New genetic cause of hearing loss discovered
US researchers have discovered that a gene called GAS2 plays a key role in normal hearing — and that its absence causes severe hearing loss. Their research has been published in the journal Developmental Cell.
The researchers discovered that the protein encoded by GAS2 is crucial for maintaining the structural stiffness of support cells in the inner ear that normally help amplify incoming soundwaves. They showed that inner ear support cells lacking functional GAS2 lose their amplifier abilities, causing severe hearing impairment in mice. The researchers also identified people who have GAS2 mutations and severe hearing loss.
“Anatomists 150 years ago took pains to draw these support cells with the details of their unique internal structures, but it’s only now, with this discovery about GAS2, that we understand the importance of those structures for normal hearing,” said study senior author Professor Douglas J Epstein, from the Perelman School of Medicine at the University of Pennsylvania.
One of the main focuses of the Epstein laboratory at Penn Medicine is the study of genes that control the development and function of the inner ear — genes that are often implicated in congenital hearing loss. The inner ear contains a complex, snail-shaped structure — the cochlea — that amplifies the vibrations from soundwaves, transduces them into nerve signals and sends those signals toward the auditory cortex of the brain.
A few years ago, Epstein’s team discovered that Gas2, the mouse version of human GAS2, is switched on in embryos by another gene known to be critical for inner ear development. To determine Gas2’s role in that development, the team developed a line of mice in which the gene had been knocked out of the genome and called them Gas2-knockout mice.
Dr Alex Rohacek, a former graduate student in the Epstein lab, was puzzled to observe that the Gas2-knockout mice had inner ears with cells and structures that seemed quite normal. However, the animals, when tested, turned out to be severely hearing-impaired, with deficits at high sound frequencies of up to 50 decibels — equivalent to a loss of 99.999% of the normal acoustic energy.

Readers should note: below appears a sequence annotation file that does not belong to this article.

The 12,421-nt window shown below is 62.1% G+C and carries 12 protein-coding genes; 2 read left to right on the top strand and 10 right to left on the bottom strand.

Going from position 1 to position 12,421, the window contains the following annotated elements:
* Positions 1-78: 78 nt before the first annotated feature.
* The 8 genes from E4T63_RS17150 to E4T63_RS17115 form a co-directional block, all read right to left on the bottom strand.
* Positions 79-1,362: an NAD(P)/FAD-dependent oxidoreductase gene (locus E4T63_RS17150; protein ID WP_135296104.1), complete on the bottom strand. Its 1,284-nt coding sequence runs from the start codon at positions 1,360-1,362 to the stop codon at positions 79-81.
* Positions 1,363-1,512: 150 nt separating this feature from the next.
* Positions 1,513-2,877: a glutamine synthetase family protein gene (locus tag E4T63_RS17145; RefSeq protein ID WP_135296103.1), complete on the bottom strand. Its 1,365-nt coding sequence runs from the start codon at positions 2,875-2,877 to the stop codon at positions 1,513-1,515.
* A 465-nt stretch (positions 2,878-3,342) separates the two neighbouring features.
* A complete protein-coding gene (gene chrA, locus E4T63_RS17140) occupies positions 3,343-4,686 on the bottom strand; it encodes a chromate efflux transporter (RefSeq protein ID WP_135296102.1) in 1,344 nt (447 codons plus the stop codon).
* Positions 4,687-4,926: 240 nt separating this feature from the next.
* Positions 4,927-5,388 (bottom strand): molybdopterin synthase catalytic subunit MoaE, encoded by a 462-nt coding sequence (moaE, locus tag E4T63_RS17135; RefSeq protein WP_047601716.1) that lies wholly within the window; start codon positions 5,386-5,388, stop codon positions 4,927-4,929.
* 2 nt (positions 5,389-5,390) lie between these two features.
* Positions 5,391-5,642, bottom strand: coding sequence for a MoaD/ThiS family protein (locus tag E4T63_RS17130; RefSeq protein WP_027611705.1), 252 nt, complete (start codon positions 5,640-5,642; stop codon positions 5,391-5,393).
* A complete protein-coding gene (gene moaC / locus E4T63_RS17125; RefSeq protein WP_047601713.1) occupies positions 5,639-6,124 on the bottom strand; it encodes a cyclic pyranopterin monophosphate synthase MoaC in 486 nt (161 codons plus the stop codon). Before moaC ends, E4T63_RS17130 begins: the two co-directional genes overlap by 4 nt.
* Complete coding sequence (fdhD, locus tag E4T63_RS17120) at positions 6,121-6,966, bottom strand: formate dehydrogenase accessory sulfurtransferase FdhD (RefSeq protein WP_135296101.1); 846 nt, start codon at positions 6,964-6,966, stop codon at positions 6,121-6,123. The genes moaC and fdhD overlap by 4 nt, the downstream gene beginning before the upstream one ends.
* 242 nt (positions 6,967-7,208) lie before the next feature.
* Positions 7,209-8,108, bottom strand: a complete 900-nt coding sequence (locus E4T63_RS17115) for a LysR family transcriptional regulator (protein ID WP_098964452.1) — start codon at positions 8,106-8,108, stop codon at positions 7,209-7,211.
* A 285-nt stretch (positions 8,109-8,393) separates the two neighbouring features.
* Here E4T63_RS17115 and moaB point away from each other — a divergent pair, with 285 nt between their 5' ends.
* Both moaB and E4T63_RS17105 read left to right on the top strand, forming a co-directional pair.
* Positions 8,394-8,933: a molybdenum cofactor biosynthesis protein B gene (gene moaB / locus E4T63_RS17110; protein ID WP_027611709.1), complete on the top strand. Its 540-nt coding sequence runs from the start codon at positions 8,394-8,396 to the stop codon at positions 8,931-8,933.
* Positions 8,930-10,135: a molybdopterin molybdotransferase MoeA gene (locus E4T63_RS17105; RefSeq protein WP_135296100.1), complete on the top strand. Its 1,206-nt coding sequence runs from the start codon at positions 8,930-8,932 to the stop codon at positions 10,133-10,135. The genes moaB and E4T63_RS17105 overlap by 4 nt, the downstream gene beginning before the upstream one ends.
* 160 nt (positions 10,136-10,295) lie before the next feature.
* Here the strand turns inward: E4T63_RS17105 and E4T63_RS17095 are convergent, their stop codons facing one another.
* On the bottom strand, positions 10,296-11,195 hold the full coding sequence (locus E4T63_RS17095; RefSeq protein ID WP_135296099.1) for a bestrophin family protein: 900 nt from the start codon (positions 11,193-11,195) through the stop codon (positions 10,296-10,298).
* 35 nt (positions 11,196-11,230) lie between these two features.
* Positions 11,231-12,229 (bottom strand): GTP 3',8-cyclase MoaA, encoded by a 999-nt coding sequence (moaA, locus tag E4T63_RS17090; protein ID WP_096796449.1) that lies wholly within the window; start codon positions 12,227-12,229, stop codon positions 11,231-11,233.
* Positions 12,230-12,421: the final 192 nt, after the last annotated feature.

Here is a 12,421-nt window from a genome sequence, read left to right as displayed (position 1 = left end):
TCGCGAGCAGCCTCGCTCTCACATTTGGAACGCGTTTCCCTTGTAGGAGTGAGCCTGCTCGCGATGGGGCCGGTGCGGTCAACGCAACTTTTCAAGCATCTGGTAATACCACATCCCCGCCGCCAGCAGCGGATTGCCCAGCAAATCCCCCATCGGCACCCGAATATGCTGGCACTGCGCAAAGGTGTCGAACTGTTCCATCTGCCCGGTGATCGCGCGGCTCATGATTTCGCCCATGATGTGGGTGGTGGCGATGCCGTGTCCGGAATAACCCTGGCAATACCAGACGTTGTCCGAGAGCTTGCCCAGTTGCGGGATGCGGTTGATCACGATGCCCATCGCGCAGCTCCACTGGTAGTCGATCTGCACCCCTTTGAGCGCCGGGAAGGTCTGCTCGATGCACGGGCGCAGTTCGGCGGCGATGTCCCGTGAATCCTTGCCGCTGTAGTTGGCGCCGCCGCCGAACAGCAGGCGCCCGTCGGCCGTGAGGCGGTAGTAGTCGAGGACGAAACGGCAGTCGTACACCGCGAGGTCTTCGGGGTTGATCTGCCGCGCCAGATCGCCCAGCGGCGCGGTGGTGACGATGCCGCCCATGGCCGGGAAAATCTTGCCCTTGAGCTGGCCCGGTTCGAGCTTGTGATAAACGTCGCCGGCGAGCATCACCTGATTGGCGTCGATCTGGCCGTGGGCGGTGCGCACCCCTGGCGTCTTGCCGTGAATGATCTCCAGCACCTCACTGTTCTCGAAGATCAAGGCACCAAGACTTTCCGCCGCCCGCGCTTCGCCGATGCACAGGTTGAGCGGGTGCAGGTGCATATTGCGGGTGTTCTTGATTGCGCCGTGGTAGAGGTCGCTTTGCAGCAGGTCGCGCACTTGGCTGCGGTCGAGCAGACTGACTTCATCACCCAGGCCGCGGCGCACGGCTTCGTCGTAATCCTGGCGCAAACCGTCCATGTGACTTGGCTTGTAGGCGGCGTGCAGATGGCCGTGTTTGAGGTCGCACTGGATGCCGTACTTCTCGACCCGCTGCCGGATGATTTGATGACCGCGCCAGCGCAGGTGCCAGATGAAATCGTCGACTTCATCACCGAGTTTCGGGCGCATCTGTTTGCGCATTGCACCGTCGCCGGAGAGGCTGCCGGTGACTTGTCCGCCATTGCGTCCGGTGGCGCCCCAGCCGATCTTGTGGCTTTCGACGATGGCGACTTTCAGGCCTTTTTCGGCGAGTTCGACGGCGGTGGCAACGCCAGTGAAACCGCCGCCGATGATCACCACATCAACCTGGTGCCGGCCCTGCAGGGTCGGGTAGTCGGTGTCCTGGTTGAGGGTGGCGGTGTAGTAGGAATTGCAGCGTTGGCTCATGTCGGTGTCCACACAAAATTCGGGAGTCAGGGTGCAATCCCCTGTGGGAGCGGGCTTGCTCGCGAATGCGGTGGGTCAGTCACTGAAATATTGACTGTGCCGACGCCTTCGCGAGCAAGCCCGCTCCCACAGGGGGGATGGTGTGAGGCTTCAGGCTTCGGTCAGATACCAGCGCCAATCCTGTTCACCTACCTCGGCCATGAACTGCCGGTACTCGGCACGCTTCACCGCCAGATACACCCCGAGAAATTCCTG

Dr Tingfang Chen, a postdoctoral fellow and co-first author on the study, determined that Gas2 is normally active within inner-ear support cells called pillar cells and Deiters’ cells. In these cells, the protein encoded by the gene binds to flexible, tube-like structures called microtubules in a way that bundles and stabilises them, effectively stiffening the cells.
With help from the collaborating team of Assistant Professor Benjamin L Prosser, an expert on microtubules, the researchers discovered that when pillar cells and Deiters’ cells lack Gas2, their microtubule bundles tend to come apart, dramatically reducing the stiffness of the cells. That turns out to have dire implications for hearing.
Within the inner ear, pillar cells and Dieters’ cells help form the basic structure of the cochlea and serve as physical supports for cells called outer hair cells. The outer hair cells move in response to incoming acoustical vibrations — essentially to provide a crucial amplification of that sound energy. The experiments revealed that the pillar and Deiters’ cells’ loss of stiffness, due to the absence of Gas2, severely degrades the sound-amplifying properties of the outer hair cells they support.
“We observed that some of Deiters’ cells in the Gas2-knockout mice even buckled under the tension of the rapid movements of the outer hair cells,” Prof Epstein said.
Curiously, the researchers could find no reports of GAS2-associated congenital hearing loss in the medical literature. Then one day Professor Hannie Kremer, from Radboud University Medical Center in the Netherlands, emailed Prof Epstein to say that she and her team had been studying a Somalian family in which four of the siblings had severe hearing loss from early life. The affected family members had no mutations in known hearing-loss genes — but each carried two mutant copies of GAS2.
The study therefore establishes GAS2 as a very probable new hearing loss gene in humans — the first one known to affect the mechanical properties of inner ear support cells. And while the prevalence of hearing loss in people due to GAS2 mutations remains to be determined, Prof Epstein said this type of congenital hearing loss is nevertheless an attractive target for a future gene therapy.
“In many genetic hearing loss conditions, the affected cells are permanently damaged or die, but in this one, the affected cells are intact and conceivably could be restored to normal or near-normal by restoring GAS2 function,” he said.
He added that such a gene therapy might be useful not only in more obvious cases of hearing loss in early childhood, but also in cases — perhaps more numerous — in which inherited mutations lead to a slower development of hearing loss in adulthood.
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